Afternoon Edition: Jan. 15, 2021

Today’s update is a 5-minute read that will brief you on the day’s biggest stories.

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Cabs that were part of Symon Garber’s taxicab empire sit idle at his Chicago Carriage Cab Co. headquarters at 2617 S. Wabash Ave. He has sold the property to a developer, and no one is even answering the phones there any longer.

Anthony Vazquez/Sun-Times

Good afternoon. Here’s the latest news you need to know in Chicago. It’s about a 5-minute read that will brief you on today’s biggest stories.

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Afternoon Edition

Chicago’s most important news of the day, delivered every weekday afternoon. Plus, a bonus issue on Saturdays that dives into the city’s storied history.

This afternoon will be cloudy with some scattered snow showers and a high near 35 degrees. Tonight’s low will be around 30 degrees. More snow is in the forecast for this weekend, too: about 1 to 3 inches is predicted to fall on and off until Sunday. Saturday’s high will be 37 degrees, while Sunday’s high will be closer to 34 degrees.

Top story

Chicago taxicab king no more: Empire of mogul linked to Daley son, ex-Trump fixer has crumbled

After befriending the son of then-Mayor Richard M. Daley nearly two decades ago, Symon Garber built the city’s largest fleet of taxis.

He became Chicago’s taxicab king, at one point operating 800 cabs. But today he appears to be out of business.

No one answers the phone at the offices near McCormick Place, where his fleet of maroon-colored cars sits idle inside a fenced property he recently sold to a developer who plans to build an arena across the street for esports competitions.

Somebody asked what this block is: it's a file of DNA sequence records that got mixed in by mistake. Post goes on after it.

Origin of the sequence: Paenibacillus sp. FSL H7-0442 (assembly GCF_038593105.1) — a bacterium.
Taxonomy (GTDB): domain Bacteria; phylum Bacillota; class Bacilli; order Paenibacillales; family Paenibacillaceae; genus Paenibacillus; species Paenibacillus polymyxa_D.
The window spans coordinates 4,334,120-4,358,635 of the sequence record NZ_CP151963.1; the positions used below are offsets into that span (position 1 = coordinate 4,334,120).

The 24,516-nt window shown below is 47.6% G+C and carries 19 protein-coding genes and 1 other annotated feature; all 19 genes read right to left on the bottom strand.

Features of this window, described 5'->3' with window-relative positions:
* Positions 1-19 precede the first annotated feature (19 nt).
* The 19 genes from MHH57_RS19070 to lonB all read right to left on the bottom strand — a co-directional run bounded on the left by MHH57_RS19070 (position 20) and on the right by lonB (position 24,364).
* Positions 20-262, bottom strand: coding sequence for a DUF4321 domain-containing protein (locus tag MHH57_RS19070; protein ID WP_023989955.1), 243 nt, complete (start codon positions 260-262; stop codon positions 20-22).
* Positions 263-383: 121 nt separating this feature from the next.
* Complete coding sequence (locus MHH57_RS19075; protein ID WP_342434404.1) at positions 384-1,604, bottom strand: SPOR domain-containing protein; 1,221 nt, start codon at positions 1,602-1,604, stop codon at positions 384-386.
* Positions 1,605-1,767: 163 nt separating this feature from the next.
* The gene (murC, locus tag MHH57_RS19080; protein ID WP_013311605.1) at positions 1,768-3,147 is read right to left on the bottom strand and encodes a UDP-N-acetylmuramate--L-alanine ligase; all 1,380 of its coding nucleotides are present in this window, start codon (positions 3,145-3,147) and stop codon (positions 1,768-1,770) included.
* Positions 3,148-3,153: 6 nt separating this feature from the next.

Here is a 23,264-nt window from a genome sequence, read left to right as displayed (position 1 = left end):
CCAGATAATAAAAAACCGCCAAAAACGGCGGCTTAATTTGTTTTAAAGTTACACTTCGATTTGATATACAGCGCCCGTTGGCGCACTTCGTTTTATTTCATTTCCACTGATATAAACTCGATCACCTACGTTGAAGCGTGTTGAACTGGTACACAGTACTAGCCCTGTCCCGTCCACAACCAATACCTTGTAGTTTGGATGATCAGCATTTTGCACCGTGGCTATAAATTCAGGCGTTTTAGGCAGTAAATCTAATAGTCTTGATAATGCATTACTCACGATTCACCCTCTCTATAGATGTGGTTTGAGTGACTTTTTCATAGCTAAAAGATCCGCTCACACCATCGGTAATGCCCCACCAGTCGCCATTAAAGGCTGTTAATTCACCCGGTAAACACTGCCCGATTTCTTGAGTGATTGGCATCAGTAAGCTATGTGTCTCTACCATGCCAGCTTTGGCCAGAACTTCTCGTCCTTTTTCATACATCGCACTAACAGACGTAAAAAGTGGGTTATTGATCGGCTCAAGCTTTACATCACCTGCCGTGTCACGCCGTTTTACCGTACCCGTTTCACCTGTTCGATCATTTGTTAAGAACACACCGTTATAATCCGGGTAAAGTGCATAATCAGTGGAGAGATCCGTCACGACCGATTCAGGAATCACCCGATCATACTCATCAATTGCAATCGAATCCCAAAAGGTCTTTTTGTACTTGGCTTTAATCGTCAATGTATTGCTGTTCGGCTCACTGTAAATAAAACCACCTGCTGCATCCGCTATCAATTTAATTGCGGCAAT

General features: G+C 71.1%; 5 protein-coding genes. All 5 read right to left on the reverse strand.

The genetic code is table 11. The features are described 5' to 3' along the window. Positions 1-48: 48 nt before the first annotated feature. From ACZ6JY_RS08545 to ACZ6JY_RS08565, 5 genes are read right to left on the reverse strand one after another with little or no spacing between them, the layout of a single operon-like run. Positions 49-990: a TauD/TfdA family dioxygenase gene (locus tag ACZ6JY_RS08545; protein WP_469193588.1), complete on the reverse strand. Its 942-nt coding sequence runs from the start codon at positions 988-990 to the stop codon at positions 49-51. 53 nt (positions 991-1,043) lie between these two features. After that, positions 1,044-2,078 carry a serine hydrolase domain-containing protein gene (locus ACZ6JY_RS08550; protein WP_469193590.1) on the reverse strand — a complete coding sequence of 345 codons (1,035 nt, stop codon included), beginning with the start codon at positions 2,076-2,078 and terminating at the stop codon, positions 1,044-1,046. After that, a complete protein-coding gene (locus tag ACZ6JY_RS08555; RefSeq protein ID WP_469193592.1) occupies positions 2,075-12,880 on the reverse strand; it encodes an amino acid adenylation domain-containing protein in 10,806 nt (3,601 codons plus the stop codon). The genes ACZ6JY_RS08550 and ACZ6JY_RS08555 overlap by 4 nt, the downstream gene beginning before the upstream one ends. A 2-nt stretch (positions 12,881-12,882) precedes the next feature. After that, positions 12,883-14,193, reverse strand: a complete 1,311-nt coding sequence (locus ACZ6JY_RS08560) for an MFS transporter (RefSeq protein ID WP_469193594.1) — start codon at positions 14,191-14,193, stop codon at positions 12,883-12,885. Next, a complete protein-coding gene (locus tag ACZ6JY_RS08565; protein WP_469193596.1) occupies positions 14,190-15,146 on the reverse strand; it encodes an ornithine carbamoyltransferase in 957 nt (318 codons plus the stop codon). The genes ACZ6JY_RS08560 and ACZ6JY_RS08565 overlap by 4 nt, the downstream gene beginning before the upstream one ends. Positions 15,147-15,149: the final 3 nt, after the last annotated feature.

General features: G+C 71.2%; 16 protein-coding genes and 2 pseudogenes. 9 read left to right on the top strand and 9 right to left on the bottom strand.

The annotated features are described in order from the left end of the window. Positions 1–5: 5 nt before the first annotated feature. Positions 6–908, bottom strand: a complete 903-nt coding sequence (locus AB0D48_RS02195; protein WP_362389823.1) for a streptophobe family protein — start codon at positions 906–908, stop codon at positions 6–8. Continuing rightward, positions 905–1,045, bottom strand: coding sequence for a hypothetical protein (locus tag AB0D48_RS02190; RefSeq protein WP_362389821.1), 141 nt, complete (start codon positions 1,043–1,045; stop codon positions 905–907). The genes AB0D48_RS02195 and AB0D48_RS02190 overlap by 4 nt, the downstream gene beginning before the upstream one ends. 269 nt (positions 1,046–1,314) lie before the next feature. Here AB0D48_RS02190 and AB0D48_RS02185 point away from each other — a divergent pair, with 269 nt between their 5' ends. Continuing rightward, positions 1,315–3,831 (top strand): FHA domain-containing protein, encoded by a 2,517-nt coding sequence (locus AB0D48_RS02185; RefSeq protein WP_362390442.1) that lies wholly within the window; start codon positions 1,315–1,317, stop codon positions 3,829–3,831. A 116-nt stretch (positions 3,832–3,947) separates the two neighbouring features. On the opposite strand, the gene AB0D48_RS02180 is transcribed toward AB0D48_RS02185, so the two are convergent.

A judge has ordered Garber to pay $47.6 million to settle one of many lawsuits his lenders have filed to collect the millions in loans they gave him based on the soaring prices of his taxi medallions — the embossed pieces of metal issued by the city of Chicago that confer the right to operate a cab and which are bought and sold for whatever price the market might bear.

Garber’s rise and fall was part of a takeover of the taxi industry in Chicago by out-of-town investors who caused the price of medallions to soar, then used them as collateral to get millions in loans that financed their high-flying lifestyles. All of that collapsed with the advent of ride-sharing and later the coronavirus pandemic. For most Chicagoans, the only sign of any of this was seeing fewer cabs on the streets.

Garber is among a group of immigrants from the former Soviet Union who operated taxis in New York City, then ended up dominating the market in Chicago, where they helped drive up the price of a cab medallion to $375,000 in 2012. That’s the year City Hall began allowing ride-sharing companies like Uber and Lyft, which face fewer regulations than cabs, to operate in Chicago.

Garber and other taxicab moguls saw medallion prices plummet, and they stopped repaying their loans, just as many homeowners did during the national housing crisis when they found their homes were worth less than the mortgages they had on them.

These days, a Chicago taxi medallion can be had for $25,000, a fraction of its peak cost, according to a recent sale, just a week before Christmas.

Garber and the others who came to the United States from what was then the Soviet Union and gained control of hundreds of Chicago’s medallions have more than that in common. They also have all been business partners with Michael D. Cohen, President Donald Trump’s former attorney and fixer, who lost millions when he was forced to sell his 22 Chicago taxi medallions while he was in prison over a scheme related to hush-money payments made to a porn star. And like Cohen, Garber and most of the others have lived in buildings Trump developed in New York City.

Read the full Watchdogs report from Tim Novak & Stephanie Zimmermann.

More news you need

  1. Researchers have found the first Illinois case of the new, more contagious strain of the coronavirus initially identified in the United Kingdom, health officials announced today. The person who tested positive for the new strain had traveled to the UK and the Middle East in the two weeks prior.
  2. Illinoisans who are 65 and older or essential workers like teachers and first responders are expected to start getting the coronavirus vaccine on Jan. 25, Gov. J.B. Pritzker announced today. About 3.2 million residents will be eligible for vaccine doses in “Phase 1B” of Illinois’ vaccine distribution plan.